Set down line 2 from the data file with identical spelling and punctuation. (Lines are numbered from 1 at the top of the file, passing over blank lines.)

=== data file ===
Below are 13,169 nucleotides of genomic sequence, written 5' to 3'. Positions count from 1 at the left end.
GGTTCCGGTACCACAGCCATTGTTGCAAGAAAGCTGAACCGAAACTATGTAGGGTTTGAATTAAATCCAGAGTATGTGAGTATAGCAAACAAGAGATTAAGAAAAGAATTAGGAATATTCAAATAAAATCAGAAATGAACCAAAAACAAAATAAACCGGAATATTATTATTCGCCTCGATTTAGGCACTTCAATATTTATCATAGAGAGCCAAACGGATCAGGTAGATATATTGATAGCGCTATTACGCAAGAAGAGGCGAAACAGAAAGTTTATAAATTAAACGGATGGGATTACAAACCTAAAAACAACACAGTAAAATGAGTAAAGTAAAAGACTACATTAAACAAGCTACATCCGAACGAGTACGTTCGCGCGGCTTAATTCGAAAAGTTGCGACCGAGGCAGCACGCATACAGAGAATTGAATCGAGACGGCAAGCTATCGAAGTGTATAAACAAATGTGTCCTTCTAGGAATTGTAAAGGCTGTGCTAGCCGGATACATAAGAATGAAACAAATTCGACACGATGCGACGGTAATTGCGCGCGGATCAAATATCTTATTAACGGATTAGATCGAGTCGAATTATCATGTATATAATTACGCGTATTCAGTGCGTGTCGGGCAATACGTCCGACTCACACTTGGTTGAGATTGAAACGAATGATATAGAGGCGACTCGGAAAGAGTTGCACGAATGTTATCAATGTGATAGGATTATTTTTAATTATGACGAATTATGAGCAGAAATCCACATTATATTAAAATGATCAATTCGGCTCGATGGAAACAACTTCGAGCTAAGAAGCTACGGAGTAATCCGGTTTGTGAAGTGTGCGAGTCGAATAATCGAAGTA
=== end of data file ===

GGTTCCGGTACCACAGCCATTGTTGCAAGAAAGCTGAACCGAAACTATGTAGGGTTTGAATTAAATCCAGAGTATGTGAGTATAGCAAACAAGAGATTAAGAAAAGAATTAGGAATATTCAAATAAAATCAGAAATGAACCAAAAACAAAATAAACCGGAATATTATTATTCGCCTCGATTTAGGCACTTCAATATTTATCATAGAGAGCCAAACGGATCAGGTAGATATATTGATAGCGCTATTACGCAAGAAGAGGCGAAACAGAAAGTTTATAAATTAAACGGATGGGATTACAAACCTAAAAACAACACAGTAAAATGAGTAAAGTAAAAGACTACATTAAACAAGCTACATCCGAACGAGTACGTTCGCGCGGCTTAATTCGAAAAGTTGCGACCGAGGCAGCACGCATACAGAGAATTGAATCGAGACGGCAAGCTATCGAAGTGTATAAACAAATGTGTCCTTCTAGGAATTGTAAAGGCTGTGCTAGCCGGATACATAAGAATGAAACAAATTCGACACGATGCGACGGTAATTGCGCGCGGATCAAATATCTTATTAACGGATTAGATCGAGTCGAATTATCATGTATATAATTACGCGTATTCAGTGCGTGTCGGGCAATACGTCCGACTCACACTTGGTTGAGATTGAAACGAATGATATAGAGGCGACTCGGAAAGAGTTGCACGAATGTTATCAATGTGATAGGATTATTTTTAATTATGACGAATTATGAGCAGAAATCCACATTATATTAAAATGATCAATTCGGCTCGATGGAAACAACTTCGAGCTAAGAAGCTACGGAGTAATCCGGTTTGTGAAGTGTGCGAGTCGAATAATCGAAGTA